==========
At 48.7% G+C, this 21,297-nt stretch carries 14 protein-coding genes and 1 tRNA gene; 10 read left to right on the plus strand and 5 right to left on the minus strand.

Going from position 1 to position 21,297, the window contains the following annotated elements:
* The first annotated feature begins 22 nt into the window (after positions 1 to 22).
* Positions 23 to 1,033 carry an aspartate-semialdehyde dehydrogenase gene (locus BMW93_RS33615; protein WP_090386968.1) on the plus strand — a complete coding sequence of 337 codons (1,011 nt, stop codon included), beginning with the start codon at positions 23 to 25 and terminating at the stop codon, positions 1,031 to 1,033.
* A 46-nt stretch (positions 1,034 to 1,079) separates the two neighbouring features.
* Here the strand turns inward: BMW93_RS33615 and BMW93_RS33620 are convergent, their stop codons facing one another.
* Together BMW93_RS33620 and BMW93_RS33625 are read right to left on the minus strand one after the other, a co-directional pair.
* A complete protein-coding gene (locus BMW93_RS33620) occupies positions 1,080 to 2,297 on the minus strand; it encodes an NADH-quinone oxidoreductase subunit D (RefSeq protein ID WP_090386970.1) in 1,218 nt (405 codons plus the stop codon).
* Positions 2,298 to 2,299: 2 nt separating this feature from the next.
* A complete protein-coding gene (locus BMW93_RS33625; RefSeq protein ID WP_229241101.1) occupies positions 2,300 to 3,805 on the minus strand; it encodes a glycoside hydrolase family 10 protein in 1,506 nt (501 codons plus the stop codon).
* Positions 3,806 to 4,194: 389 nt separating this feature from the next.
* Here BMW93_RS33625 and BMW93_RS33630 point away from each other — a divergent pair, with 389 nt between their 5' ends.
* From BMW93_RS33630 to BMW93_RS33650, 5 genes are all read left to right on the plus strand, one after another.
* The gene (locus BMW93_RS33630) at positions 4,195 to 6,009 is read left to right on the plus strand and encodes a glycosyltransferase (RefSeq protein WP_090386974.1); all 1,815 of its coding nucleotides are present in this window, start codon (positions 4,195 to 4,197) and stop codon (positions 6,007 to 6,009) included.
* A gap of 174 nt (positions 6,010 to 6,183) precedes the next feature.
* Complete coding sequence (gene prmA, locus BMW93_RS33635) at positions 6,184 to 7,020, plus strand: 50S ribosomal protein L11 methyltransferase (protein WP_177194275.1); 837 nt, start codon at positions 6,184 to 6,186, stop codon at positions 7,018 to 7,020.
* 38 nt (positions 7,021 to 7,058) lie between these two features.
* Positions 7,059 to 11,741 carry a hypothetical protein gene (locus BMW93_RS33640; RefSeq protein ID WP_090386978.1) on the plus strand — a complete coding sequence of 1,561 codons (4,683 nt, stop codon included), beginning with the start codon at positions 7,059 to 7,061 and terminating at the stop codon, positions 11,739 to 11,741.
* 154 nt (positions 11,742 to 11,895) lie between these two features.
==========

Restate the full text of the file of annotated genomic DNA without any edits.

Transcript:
At 48.7% G+C, this 21,297-nt stretch carries 14 protein-coding genes and 1 tRNA gene; 10 read left to right on the plus strand and 5 right to left on the minus strand.

Going from position 1 to position 21,297, the window contains the following annotated elements:
* The first annotated feature begins 22 nt into the window (after positions 1 to 22).
* Positions 23 to 1,033 carry an aspartate-semialdehyde dehydrogenase gene (locus BMW93_RS33615; protein WP_090386968.1) on the plus strand — a complete coding sequence of 337 codons (1,011 nt, stop codon included), beginning with the start codon at positions 23 to 25 and terminating at the stop codon, positions 1,031 to 1,033.
* A 46-nt stretch (positions 1,034 to 1,079) separates the two neighbouring features.
* Here the strand turns inward: BMW93_RS33615 and BMW93_RS33620 are convergent, their stop codons facing one another.
* Together BMW93_RS33620 and BMW93_RS33625 are read right to left on the minus strand one after the other, a co-directional pair.
* A complete protein-coding gene (locus BMW93_RS33620) occupies positions 1,080 to 2,297 on the minus strand; it encodes an NADH-quinone oxidoreductase subunit D (RefSeq protein ID WP_090386970.1) in 1,218 nt (405 codons plus the stop codon).
* Positions 2,298 to 2,299: 2 nt separating this feature from the next.
* A complete protein-coding gene (locus BMW93_RS33625; RefSeq protein ID WP_229241101.1) occupies positions 2,300 to 3,805 on the minus strand; it encodes a glycoside hydrolase family 10 protein in 1,506 nt (501 codons plus the stop codon).
* Positions 3,806 to 4,194: 389 nt separating this feature from the next.
* Here BMW93_RS33625 and BMW93_RS33630 point away from each other — a divergent pair, with 389 nt between their 5' ends.
* From BMW93_RS33630 to BMW93_RS33650, 5 genes are all read left to right on the plus strand, one after another.
* The gene (locus BMW93_RS33630) at positions 4,195 to 6,009 is read left to right on the plus strand and encodes a glycosyltransferase (RefSeq protein WP_090386974.1); all 1,815 of its coding nucleotides are present in this window, start codon (positions 4,195 to 4,197) and stop codon (positions 6,007 to 6,009) included.
* A gap of 174 nt (positions 6,010 to 6,183) precedes the next feature.
* Complete coding sequence (gene prmA, locus BMW93_RS33635) at positions 6,184 to 7,020, plus strand: 50S ribosomal protein L11 methyltransferase (protein WP_177194275.1); 837 nt, start codon at positions 6,184 to 6,186, stop codon at positions 7,018 to 7,020.
* 38 nt (positions 7,021 to 7,058) lie between these two features.
* Positions 7,059 to 11,741 carry a hypothetical protein gene (locus BMW93_RS33640; RefSeq protein ID WP_090386978.1) on the plus strand — a complete coding sequence of 1,561 codons (4,683 nt, stop codon included), beginning with the start codon at positions 7,059 to 7,061 and terminating at the stop codon, positions 11,739 to 11,741.
* 154 nt (positions 11,742 to 11,895) lie between these two features.